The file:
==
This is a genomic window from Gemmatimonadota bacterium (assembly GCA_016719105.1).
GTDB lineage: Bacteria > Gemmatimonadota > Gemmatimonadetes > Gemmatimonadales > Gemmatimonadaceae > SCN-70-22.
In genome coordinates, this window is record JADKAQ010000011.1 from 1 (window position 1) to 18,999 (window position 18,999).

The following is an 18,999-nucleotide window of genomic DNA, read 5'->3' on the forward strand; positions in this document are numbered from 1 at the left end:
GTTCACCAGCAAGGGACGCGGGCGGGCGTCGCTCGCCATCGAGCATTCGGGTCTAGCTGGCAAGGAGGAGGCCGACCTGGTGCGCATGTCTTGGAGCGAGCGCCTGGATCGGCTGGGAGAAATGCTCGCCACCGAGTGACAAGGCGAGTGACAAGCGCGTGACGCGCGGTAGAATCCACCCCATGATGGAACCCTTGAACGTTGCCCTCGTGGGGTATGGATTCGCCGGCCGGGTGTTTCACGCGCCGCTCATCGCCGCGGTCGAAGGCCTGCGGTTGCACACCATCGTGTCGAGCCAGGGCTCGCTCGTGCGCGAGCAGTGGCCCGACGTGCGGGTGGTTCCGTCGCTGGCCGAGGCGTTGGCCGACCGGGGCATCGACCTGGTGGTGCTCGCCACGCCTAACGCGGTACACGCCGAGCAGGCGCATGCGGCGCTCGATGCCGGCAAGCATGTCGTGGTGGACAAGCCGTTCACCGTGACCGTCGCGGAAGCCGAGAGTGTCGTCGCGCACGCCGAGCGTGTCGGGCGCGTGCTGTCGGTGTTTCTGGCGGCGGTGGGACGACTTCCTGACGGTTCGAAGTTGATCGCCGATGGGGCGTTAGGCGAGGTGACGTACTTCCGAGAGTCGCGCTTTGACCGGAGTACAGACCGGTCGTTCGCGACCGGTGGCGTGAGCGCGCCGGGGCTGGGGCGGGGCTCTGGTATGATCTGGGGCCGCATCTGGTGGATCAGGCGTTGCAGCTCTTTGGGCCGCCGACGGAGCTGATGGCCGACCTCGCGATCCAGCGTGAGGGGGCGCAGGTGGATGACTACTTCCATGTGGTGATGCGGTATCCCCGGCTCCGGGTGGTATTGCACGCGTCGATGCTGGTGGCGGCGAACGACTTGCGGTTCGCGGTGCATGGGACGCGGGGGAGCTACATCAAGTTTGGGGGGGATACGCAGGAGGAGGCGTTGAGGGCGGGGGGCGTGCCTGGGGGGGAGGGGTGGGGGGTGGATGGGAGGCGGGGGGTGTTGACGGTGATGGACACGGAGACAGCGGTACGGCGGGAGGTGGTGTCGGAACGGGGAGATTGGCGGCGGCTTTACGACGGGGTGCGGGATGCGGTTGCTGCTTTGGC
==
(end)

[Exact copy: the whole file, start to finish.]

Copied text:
This is a genomic window from Gemmatimonadota bacterium (assembly GCA_016719105.1).
GTDB lineage: Bacteria > Gemmatimonadota > Gemmatimonadetes > Gemmatimonadales > Gemmatimonadaceae > SCN-70-22.
In genome coordinates, this window is record JADKAQ010000011.1 from 1 (window position 1) to 18,999 (window position 18,999).

The following is an 18,999-nucleotide window of genomic DNA, read 5'->3' on the forward strand; positions in this document are numbered from 1 at the left end:
GTTCACCAGCAAGGGACGCGGGCGGGCGTCGCTCGCCATCGAGCATTCGGGTCTAGCTGGCAAGGAGGAGGCCGACCTGGTGCGCATGTCTTGGAGCGAGCGCCTGGATCGGCTGGGAGAAATGCTCGCCACCGAGTGACAAGGCGAGTGACAAGCGCGTGACGCGCGGTAGAATCCACCCCATGATGGAACCCTTGAACGTTGCCCTCGTGGGGTATGGATTCGCCGGCCGGGTGTTTCACGCGCCGCTCATCGCCGCGGTCGAAGGCCTGCGGTTGCACACCATCGTGTCGAGCCAGGGCTCGCTCGTGCGCGAGCAGTGGCCCGACGTGCGGGTGGTTCCGTCGCTGGCCGAGGCGTTGGCCGACCGGGGCATCGACCTGGTGGTGCTCGCCACGCCTAACGCGGTACACGCCGAGCAGGCGCATGCGGCGCTCGATGCCGGCAAGCATGTCGTGGTGGACAAGCCGTTCACCGTGACCGTCGCGGAAGCCGAGAGTGTCGTCGCGCACGCCGAGCGTGTCGGGCGCGTGCTGTCGGTGTTTCTGGCGGCGGTGGGACGACTTCCTGACGGTTCGAAGTTGATCGCCGATGGGGCGTTAGGCGAGGTGACGTACTTCCGAGAGTCGCGCTTTGACCGGAGTACAGACCGGTCGTTCGCGACCGGTGGCGTGAGCGCGCCGGGGCTGGGGCGGGGCTCTGGTATGATCTGGGGCCGCATCTGGTGGATCAGGCGTTGCAGCTCTTTGGGCCGCCGACGGAGCTGATGGCCGACCTCGCGATCCAGCGTGAGGGGGCGCAGGTGGATGACTACTTCCATGTGGTGATGCGGTATCCCCGGCTCCGGGTGGTATTGCACGCGTCGATGCTGGTGGCGGCGAACGACTTGCGGTTCGCGGTGCATGGGACGCGGGGGAGCTACATCAAGTTTGGGGGGGATACGCAGGAGGAGGCGTTGAGGGCGGGGGGCGTGCCTGGGGGGGAGGGGTGGGGGGTGGATGGGAGGCGGGGGGTGTTGACGGTGATGGACACGGAGACAGCGGTACGGCGGGAGGTGGTGTCGGAACGGGGAGATTGGCGGCGGCTTTACGACGGGGTGCGGGATGCGGTTGCTGCTTTGGC